Australia’s trade surplus jumped to the second-highest level on record in February.
According to the ABS, the trade surplus ballooned to $3.574 billion in seasonally adjusted terms, more than double the $1.7 billion level expected by economists.
It was also well above the upwardly-revised $1.503 billion surplus of January, and came close to toppling the record-high surplus of $3.7 billion set two months earlier. Had it not been for an upward revision to December’s figure, it would have been a record.
Distortions created by the timing of the Lunar New Year holiday in China may go someway to explaining recent movements in the size of Australia’s trade surplus, soaring in December, narrowing sharply in January and then booming again in February.
However, maybe it wasn’t.
One of the main factors underpinning the size of the February surplus was not that exports boomed, but rather that imports slumped, casting some doubt as to the strength of domestic demand right now.
On the export side of the ledger, the ABS said that values rose by 1%, or $469 million, to $32.405 billion, helped in part by a surge in volatile non-monetary gold exports.
They increased by 33%, or $352 million, making the largest contribution to the lift in exports values recorded.
Elsewhere, the value of non-rural goods rose by $236 million, helping to offset a decline in the value of rural goods which fell by $195 million (5%). Services credits, often overlooked given the sheer value of Australia’s commodity exports, rose by an impressive $76 million.
The increase in non-rural goods was driven by a rebound in the value of coal and iron ore exports.
Coal exports jumped by $238 million while those for metal ores and minerals — predominantly iron ore — rose by a smaller $110 million.
In volume terms, iron ore lump exports jumped by 14% while those for fines slid 8%. For coal, volumes for hard coking coal and thermal coal fell by 8% and 10% while those for semi-soft jumped by 20%.
Helping to explain the size of the trade surplus, as export values rose, those for imports fell, and sharply.
According to the ABS, they fell by 5%, or $1.601 billion, to $28.832 billion.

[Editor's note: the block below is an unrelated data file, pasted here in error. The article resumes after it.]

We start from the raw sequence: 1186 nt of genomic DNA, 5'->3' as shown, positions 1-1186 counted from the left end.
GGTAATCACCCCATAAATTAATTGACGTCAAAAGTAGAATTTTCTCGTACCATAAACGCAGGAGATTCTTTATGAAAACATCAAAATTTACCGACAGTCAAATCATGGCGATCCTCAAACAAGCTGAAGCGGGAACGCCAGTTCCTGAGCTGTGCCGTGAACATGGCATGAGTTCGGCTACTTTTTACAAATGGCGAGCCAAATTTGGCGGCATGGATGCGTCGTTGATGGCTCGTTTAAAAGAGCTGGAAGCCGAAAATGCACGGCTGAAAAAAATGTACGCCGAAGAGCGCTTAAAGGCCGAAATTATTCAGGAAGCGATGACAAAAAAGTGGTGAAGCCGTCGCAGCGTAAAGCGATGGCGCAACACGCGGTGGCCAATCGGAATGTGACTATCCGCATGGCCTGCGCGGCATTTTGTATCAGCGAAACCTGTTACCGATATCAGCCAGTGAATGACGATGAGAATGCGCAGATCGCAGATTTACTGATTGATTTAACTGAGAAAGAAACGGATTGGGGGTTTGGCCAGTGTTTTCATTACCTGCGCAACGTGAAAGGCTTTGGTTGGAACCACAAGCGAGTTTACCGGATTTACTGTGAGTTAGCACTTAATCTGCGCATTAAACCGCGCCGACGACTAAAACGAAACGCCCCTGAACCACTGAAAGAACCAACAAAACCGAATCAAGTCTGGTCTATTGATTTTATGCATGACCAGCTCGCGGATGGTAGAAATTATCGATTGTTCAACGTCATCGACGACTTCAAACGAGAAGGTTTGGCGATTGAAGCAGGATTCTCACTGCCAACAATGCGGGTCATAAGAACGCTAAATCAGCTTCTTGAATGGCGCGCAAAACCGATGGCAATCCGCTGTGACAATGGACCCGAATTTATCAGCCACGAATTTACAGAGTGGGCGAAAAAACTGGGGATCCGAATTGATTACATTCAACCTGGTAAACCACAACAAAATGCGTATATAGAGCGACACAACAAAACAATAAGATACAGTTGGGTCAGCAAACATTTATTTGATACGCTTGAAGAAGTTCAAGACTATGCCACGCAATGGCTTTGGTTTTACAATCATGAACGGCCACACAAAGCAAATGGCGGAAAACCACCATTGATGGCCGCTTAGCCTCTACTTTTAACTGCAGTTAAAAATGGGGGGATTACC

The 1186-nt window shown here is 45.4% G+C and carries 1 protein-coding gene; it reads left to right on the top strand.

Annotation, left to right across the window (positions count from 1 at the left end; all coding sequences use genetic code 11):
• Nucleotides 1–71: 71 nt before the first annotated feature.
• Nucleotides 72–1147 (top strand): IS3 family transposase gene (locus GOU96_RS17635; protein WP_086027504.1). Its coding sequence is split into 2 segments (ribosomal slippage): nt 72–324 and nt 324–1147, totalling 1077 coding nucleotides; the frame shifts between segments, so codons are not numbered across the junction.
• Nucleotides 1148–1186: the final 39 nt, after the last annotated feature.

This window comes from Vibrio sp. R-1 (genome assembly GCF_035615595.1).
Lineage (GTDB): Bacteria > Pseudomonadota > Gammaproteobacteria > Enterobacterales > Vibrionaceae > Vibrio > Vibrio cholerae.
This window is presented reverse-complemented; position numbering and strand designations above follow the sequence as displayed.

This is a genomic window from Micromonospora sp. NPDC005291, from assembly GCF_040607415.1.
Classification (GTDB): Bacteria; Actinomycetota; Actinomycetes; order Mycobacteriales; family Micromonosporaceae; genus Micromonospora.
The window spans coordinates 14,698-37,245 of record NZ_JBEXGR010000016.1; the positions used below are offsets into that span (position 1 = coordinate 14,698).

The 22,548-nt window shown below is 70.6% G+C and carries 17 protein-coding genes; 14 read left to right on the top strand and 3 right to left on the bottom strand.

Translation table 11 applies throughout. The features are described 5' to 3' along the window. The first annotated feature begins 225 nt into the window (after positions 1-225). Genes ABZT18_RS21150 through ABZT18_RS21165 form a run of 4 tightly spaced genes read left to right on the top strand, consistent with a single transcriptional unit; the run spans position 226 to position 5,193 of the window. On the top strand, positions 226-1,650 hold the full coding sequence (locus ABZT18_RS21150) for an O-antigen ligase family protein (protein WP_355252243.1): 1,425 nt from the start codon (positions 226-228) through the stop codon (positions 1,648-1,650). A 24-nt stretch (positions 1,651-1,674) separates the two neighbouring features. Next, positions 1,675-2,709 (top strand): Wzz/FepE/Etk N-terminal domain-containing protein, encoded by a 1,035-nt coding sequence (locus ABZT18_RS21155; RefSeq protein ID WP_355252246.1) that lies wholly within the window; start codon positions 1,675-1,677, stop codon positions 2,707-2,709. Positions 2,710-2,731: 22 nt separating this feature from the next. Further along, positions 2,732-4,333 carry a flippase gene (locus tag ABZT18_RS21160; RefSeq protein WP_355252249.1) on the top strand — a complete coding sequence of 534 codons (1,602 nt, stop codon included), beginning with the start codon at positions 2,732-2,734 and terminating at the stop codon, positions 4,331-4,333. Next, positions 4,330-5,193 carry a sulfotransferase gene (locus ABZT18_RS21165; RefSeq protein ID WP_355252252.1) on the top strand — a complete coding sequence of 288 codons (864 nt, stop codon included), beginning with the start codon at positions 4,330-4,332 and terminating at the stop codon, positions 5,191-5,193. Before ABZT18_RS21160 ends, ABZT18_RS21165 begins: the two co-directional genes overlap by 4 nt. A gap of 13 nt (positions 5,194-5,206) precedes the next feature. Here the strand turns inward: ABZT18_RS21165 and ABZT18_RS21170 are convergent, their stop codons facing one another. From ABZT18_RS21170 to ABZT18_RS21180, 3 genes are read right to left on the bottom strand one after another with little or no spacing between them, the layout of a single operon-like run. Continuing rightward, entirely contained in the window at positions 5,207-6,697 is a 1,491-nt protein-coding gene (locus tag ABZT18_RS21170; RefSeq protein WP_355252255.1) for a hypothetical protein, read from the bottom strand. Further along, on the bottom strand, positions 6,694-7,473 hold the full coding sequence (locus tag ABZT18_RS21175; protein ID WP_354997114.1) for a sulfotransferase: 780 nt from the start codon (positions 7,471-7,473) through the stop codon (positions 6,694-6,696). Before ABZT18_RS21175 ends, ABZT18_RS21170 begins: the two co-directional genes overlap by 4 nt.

Imports of consumption and other merchandise goods fell by $859 million and $792 million respectively, overriding a smaller gain in capital goods imports which increased by $77 million. The value of services imports also softened, falling by $28 million.
The ABS said that the weakness in consumption goods was driven by lower imports of consumer goods, electrical items, food and beverages, along with textiles, clothing and footwear.
The value of consumption goods imports have now fallen 6.4% over the past year, an outcome that fits with recent lacklustre retail sales and car sales figures.
It also hints that consumer demand is also softening after a purple patch at the end of 2016, something that was driven by a decline in the level of the household savings rate.
For intermediate and other merchandise goods, imports of fuel and lubricants, transportation parts, and processed industrial supplies all fell by more than $160 million apiece.
The rebound in capital imports was driven by higher values for civil aircraft and industrial transportation equipment.
This table from the ABS shows the full breakdown of exports and imports by component in seasonally adjusted terms.
While the trade surplus, on the surface, was impressive, economists at UBS point out that commodity export volumes have been weak, potentially creating downside risks to Australia’s Q1 GDP, especially given the supply disruptions created across Queensland’s coal sector as a result of Cyclone Debbie.
“The trade data to date — especially the net fall of commodity exports values across January and February — and looming hit to coal exports in late-March, still implies a large net export drag on Q1 real GDP, and hence downside risk to our growth forecast of 0.8%,” they said.
Tom Kennedy, an economist at JP Morgan, shares a similar view, saying that Debbie will have implications for both the terms of trade and real GDP growth, particularly in the June quarter.
“Weak export shipments are a clear negative for real GDP growth however, and it seems likely net exports will be a drag in 2Q17,” he says. “We are not yet able to quantify the impact on GDP with the true extent of the damage not yet known.”
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